An effective way of transferring wealth to family members through an estate plan is by leaving those family members stocks. Though restricted shares and stock options might be severely limited when it comes to transferability, you can award an heir with most stocks.
Optimizing asset distribution
There are many tax requirements related to an estate. In Florida, there is no death tax, but some estates may need to pay federal estate taxes as well as potential inheritance taxes for heirs. Those concerns aside, stock options may be subject to a capital gains tax or some payroll taxes as well. Here are three practical ways that you might transfer stocks to heirs:
- Transfer stocks through a will: You have to be very explicit about which individual stocks are going to which heirs so that they can be distributed with as little ambiguity as possible by the probate court.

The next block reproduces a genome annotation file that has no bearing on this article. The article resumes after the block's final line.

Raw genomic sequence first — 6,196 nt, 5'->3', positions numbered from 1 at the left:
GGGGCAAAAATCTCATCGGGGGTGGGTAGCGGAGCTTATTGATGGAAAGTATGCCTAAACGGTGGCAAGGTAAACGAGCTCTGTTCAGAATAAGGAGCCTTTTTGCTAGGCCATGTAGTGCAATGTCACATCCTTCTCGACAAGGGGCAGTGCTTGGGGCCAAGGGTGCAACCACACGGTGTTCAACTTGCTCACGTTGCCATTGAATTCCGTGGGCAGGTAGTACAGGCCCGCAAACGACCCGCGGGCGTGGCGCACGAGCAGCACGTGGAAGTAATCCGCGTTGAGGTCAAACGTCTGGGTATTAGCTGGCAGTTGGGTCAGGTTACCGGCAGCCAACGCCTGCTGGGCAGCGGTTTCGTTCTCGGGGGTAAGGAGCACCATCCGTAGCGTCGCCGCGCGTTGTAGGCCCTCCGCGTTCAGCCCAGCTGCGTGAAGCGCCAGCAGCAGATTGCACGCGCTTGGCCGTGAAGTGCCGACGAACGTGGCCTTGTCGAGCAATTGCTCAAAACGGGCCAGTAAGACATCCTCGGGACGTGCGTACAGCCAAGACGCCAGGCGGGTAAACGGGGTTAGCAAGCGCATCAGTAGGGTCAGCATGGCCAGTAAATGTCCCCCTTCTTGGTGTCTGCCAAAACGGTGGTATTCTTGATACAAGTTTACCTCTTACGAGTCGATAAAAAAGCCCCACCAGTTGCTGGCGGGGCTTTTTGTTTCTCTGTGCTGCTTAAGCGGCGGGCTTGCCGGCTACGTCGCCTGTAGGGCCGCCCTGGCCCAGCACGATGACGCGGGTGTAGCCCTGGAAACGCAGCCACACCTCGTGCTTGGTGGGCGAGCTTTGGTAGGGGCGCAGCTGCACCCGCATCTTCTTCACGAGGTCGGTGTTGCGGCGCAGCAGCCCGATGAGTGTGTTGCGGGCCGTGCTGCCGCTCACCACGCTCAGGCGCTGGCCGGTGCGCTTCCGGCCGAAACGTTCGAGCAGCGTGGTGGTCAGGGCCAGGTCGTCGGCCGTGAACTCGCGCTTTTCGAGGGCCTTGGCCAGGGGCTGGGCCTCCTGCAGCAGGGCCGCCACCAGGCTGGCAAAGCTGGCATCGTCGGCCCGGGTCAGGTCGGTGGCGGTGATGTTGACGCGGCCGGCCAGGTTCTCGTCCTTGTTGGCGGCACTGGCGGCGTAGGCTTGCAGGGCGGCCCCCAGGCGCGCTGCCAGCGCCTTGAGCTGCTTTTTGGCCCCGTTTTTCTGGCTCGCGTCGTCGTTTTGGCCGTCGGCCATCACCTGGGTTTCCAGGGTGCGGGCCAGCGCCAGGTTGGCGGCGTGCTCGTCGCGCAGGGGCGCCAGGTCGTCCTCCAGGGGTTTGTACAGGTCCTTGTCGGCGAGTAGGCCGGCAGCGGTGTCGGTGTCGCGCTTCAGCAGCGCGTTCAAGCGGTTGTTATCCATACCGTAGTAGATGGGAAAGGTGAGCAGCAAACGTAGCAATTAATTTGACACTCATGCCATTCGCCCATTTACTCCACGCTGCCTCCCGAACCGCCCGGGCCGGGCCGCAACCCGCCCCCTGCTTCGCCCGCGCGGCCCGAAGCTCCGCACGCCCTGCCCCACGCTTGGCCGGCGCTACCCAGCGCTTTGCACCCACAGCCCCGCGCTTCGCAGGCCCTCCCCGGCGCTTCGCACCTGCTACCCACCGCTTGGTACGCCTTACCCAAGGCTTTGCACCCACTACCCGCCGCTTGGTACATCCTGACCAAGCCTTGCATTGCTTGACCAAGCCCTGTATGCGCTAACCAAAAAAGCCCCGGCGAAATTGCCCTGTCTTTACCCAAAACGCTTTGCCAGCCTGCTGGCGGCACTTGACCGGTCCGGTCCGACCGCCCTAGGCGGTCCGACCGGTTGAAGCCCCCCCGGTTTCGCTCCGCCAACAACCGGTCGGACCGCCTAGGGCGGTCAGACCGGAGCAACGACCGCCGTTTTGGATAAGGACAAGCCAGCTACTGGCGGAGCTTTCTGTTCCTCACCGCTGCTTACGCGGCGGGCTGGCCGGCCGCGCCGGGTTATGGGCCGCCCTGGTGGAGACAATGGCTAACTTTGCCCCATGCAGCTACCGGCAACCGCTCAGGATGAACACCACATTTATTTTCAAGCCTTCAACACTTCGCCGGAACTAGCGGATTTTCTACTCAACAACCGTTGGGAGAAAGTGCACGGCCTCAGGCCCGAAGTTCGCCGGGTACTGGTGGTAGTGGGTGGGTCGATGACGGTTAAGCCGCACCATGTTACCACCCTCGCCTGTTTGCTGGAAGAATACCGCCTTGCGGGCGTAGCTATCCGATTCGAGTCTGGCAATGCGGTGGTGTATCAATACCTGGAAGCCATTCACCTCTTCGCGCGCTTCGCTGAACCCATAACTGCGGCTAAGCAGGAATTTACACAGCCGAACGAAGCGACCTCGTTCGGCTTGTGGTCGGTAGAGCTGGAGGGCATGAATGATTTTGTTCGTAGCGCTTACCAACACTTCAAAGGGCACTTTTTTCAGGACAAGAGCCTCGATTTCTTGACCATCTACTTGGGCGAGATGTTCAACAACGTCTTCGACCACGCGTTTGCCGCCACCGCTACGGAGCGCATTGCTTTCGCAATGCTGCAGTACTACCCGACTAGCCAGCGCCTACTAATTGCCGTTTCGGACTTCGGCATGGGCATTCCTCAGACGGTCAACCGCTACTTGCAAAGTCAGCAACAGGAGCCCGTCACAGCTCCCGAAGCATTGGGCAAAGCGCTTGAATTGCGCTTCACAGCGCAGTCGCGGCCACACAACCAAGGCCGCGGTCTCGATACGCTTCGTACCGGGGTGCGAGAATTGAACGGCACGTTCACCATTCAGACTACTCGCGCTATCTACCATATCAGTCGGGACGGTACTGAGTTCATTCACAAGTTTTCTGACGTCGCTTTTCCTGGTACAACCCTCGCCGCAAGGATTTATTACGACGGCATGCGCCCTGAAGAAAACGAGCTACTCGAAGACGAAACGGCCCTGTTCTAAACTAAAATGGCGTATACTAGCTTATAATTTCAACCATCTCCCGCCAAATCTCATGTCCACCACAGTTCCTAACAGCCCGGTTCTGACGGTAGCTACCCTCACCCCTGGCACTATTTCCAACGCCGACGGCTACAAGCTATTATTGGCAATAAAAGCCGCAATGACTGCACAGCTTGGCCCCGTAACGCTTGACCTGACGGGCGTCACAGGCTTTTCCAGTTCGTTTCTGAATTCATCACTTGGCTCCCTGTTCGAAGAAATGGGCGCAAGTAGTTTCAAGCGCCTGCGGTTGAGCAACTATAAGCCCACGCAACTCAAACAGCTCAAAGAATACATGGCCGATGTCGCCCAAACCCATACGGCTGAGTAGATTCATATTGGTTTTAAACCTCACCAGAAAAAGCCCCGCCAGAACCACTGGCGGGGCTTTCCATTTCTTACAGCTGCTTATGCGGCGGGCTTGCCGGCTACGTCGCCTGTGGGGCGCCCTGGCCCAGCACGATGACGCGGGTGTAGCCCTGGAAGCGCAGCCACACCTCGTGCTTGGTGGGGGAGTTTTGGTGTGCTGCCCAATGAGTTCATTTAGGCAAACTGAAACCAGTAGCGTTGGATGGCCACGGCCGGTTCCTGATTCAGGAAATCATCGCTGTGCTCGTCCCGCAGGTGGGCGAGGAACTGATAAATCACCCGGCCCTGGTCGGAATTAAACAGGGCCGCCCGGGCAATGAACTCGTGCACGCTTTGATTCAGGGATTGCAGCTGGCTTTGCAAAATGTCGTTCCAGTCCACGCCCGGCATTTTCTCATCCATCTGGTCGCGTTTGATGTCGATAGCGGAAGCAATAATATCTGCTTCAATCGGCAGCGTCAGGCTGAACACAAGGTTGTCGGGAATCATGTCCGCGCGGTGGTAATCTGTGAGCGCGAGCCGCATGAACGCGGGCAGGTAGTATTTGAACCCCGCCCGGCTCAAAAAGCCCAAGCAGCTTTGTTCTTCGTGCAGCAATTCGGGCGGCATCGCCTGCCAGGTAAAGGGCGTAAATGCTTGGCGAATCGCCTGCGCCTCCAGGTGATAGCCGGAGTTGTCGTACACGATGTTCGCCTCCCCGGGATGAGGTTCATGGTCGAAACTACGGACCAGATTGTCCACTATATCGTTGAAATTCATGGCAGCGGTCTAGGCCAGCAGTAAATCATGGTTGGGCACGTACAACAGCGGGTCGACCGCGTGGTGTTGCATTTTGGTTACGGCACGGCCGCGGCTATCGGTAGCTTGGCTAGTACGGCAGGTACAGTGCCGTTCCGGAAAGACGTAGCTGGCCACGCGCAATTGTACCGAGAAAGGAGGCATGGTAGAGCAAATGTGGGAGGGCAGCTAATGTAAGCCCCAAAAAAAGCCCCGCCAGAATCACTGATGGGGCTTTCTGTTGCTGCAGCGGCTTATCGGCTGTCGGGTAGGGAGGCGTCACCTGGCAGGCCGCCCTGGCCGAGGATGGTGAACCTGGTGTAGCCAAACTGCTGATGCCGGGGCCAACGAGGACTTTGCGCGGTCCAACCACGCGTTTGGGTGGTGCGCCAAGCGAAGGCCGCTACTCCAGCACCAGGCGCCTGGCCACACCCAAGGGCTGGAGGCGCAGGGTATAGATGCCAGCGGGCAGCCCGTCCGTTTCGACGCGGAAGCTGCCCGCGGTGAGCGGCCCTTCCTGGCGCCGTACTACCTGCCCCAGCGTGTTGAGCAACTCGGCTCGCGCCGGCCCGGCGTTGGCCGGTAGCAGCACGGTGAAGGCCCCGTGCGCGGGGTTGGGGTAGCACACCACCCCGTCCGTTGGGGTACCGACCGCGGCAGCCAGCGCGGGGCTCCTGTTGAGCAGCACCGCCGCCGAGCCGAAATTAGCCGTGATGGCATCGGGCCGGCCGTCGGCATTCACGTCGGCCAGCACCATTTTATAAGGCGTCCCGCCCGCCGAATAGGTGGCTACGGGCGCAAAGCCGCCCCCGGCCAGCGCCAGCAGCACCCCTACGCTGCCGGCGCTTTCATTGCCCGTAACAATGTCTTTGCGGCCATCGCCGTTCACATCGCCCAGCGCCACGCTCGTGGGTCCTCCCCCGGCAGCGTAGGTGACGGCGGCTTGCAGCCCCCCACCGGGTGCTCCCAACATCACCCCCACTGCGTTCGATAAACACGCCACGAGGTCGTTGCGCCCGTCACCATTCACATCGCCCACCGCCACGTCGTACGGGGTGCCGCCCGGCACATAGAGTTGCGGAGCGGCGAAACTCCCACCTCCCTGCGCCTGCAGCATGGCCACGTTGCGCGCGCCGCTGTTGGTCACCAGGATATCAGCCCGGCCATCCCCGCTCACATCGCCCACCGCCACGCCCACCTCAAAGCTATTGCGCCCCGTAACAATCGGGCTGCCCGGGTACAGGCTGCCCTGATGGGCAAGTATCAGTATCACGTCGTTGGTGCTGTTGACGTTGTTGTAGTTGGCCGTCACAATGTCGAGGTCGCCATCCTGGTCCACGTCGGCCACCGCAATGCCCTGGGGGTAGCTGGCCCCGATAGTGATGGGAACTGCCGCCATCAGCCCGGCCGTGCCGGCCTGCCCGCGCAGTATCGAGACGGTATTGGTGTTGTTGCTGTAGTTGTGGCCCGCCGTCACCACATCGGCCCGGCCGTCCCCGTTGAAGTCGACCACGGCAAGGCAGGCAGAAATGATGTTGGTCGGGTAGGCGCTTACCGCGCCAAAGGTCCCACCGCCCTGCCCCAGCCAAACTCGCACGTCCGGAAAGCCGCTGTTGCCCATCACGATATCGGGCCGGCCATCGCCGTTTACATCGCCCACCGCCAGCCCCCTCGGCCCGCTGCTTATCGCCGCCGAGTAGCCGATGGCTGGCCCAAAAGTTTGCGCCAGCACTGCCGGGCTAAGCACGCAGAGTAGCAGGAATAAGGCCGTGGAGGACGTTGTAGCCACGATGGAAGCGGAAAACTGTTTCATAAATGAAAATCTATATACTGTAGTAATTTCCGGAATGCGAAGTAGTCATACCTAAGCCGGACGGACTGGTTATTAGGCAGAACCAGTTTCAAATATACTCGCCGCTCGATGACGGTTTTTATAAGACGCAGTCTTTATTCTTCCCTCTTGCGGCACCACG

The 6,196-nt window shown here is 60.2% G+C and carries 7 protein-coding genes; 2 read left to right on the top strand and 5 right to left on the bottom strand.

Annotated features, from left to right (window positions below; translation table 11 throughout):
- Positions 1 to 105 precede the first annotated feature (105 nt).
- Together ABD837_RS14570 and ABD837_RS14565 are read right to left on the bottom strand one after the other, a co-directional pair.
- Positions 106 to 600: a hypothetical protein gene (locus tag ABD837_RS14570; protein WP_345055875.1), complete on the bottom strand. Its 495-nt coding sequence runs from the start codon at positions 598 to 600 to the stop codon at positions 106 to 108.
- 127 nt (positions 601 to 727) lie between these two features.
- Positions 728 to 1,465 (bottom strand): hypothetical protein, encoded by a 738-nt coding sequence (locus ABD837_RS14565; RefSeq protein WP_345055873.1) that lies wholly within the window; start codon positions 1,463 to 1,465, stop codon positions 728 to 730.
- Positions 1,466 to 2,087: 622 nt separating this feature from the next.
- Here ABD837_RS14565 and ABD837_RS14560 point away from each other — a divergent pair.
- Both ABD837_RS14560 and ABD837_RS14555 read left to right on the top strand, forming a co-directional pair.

- Place the stocks in a trust: By placing stocks in a trust to be maintained until you pass away, you could potentially avoid the probate process. The stocks must be named explicitly, with all identifying criteria, and placed in the name of a specific heir.
- Gift the stocks: If you gift the stocks before your death, your heirs will have more options for keeping or selling those shares depending on the state of the markets. There may be significant tax incentives if you qualify for a stepped-up cost basis tax designation.
Making sure your family is taken care of
These stock gifts can require a complicated knowledge of the laws surrounding the transference of stocks, as well as restricted shares, and the complications that might arise from these assets. If you’re getting ready to draft a will, contact an estate planning attorney with experience in high-asset and complex estates.